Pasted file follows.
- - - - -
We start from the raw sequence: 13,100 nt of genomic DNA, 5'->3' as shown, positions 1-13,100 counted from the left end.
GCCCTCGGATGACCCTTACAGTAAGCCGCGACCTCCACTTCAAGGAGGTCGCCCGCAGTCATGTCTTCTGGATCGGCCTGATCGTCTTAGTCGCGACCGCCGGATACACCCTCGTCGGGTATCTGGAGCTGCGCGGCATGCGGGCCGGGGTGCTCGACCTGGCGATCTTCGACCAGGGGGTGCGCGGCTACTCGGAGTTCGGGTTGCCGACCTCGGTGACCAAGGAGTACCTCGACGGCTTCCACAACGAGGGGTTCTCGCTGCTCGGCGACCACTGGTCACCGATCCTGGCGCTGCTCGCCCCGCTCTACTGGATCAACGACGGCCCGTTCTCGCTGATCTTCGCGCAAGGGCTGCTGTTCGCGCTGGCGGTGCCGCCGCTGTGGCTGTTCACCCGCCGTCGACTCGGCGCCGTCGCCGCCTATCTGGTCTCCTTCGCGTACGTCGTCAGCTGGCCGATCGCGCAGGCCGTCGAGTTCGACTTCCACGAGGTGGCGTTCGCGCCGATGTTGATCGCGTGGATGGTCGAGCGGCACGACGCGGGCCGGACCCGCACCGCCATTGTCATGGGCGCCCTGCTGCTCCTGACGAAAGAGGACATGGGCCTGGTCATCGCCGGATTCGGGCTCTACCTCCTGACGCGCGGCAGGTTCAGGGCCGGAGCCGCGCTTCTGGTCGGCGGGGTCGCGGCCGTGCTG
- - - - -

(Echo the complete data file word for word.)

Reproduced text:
We start from the raw sequence: 13,100 nt of genomic DNA, 5'->3' as shown, positions 1-13,100 counted from the left end.
GCCCTCGGATGACCCTTACAGTAAGCCGCGACCTCCACTTCAAGGAGGTCGCCCGCAGTCATGTCTTCTGGATCGGCCTGATCGTCTTAGTCGCGACCGCCGGATACACCCTCGTCGGGTATCTGGAGCTGCGCGGCATGCGGGCCGGGGTGCTCGACCTGGCGATCTTCGACCAGGGGGTGCGCGGCTACTCGGAGTTCGGGTTGCCGACCTCGGTGACCAAGGAGTACCTCGACGGCTTCCACAACGAGGGGTTCTCGCTGCTCGGCGACCACTGGTCACCGATCCTGGCGCTGCTCGCCCCGCTCTACTGGATCAACGACGGCCCGTTCTCGCTGATCTTCGCGCAAGGGCTGCTGTTCGCGCTGGCGGTGCCGCCGCTGTGGCTGTTCACCCGCCGTCGACTCGGCGCCGTCGCCGCCTATCTGGTCTCCTTCGCGTACGTCGTCAGCTGGCCGATCGCGCAGGCCGTCGAGTTCGACTTCCACGAGGTGGCGTTCGCGCCGATGTTGATCGCGTGGATGGTCGAGCGGCACGACGCGGGCCGGACCCGCACCGCCATTGTCATGGGCGCCCTGCTGCTCCTGACGAAAGAGGACATGGGCCTGGTCATCGCCGGATTCGGGCTCTACCTCCTGACGCGCGGCAGGTTCAGGGCCGGAGCCGCGCTTCTGGTCGGCGGGGTCGCGGCCGTGCTG